Lyndon Baker describes how the Mobius strip and Euler's law can introduce pupils to the idea of topology.

Find a cuboid (with edges of integer values) that has a surface area of exactly 100 square units. Is there more than one? Can you find them all?

Can you fit the tangram pieces into the outlines of the candle and sundial?

What happens when you turn these cogs? Investigate the differences between turning two cogs of different sizes and two cogs which are the same.

Can you fit the tangram pieces into the outline of these convex shapes?

This article looks at levels of geometric thinking and the types of activities required to develop this thinking.

Can you fit the tangram pieces into the outline of this goat and giraffe?

Can you fit the tangram pieces into the outline of this sports car?

Billy's class had a robot called Fred who could draw with chalk held underneath him. What shapes did the pupils make Fred draw?

A game for 2 players. Given a board of dots in a grid pattern, players take turns drawing a line by connecting 2 adjacent dots. Your goal is to complete more squares than your opponent.

Euler discussed whether or not it was possible to stroll around Koenigsberg crossing each of its seven bridges exactly once. Experiment with different numbers of islands and bridges.

Can you fit the tangram pieces into the outlines of Mai Ling and Chi Wing?

Reasoning about the number of matches needed to build squares that share their sides.

Investigate the number of paths you can take from one vertex to another in these 3D shapes. Is it possible to take an odd number and an even number of paths to the same vertex?

Is it possible to remove ten unit cubes from a 3 by 3 by 3 cube so that the surface area of the remaining solid is the same as the surface area of the original?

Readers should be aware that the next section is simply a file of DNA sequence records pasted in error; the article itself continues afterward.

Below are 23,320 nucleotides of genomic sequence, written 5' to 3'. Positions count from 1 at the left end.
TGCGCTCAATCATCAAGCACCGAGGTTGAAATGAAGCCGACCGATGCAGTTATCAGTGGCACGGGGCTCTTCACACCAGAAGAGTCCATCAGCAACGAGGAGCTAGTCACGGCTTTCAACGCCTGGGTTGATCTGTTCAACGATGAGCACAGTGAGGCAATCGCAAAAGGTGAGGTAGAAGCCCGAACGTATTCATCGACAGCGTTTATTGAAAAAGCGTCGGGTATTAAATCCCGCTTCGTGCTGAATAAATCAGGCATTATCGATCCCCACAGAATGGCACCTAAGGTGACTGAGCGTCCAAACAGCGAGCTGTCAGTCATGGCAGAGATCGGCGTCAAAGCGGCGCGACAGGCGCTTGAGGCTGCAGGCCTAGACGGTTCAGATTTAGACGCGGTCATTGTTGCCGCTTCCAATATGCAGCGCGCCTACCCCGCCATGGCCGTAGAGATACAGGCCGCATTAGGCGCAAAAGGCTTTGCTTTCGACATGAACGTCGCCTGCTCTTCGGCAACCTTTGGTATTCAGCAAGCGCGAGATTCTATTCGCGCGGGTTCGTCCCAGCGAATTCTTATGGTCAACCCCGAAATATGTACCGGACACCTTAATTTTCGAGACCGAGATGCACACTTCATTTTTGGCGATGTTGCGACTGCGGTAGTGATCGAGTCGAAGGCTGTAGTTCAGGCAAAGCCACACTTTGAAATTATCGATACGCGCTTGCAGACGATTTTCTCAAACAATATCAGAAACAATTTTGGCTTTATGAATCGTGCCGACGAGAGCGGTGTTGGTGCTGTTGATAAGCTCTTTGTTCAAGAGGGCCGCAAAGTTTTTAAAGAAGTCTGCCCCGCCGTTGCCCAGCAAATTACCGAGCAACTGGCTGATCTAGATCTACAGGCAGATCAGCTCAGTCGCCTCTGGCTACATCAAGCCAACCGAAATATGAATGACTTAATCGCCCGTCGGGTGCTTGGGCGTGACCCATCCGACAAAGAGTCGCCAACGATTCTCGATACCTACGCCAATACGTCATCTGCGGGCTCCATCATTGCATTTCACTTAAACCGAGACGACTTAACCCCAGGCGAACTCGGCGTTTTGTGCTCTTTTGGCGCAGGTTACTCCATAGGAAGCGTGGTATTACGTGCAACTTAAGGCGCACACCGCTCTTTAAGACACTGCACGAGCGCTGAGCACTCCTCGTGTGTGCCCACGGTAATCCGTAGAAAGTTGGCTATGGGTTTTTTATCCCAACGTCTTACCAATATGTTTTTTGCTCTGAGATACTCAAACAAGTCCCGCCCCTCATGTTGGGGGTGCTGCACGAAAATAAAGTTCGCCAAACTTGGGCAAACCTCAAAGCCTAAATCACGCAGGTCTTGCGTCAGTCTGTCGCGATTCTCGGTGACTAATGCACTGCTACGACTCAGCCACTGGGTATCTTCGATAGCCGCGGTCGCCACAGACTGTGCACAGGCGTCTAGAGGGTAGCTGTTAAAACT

ABCD is a regular tetrahedron and the points P, Q, R and S are the midpoints of the edges AB, BD, CD and CA. Prove that PQRS is a square.

Seven small rectangular pictures have one inch wide frames. The frames are removed and the pictures are fitted together like a jigsaw to make a rectangle of length 12 inches. Find the dimensions of. . . .

ABCDEFGH is a 3 by 3 by 3 cube. Point P is 1/3 along AB (that is AP : PB = 1 : 2), point Q is 1/3 along GH and point R is 1/3 along ED. What is the area of the triangle PQR?

Four rods, two of length a and two of length b, are linked to form a kite. The linkage is moveable so that the angles change. What is the maximum area of the kite?

The diagram shows a very heavy kitchen cabinet. It cannot be lifted but it can be pivoted around a corner. The task is to move it, without sliding, in a series of turns about the corners so that it. . . .

Make a cube out of straws and have a go at this practical challenge.

The triangle ABC is equilateral. The arc AB has centre C, the arc BC has centre A and the arc CA has centre B. Explain how and why this shape can roll along between two parallel tracks.

You have been given three shapes made out of sponge: a sphere, a cylinder and a cone. Your challenge is to find out how to cut them to make different shapes for printing.

A circle rolls around the outside edge of a square so that its circumference always touches the edge of the square. Can you describe the locus of the centre of the circle?

Can you maximise the area available to a grazing goat?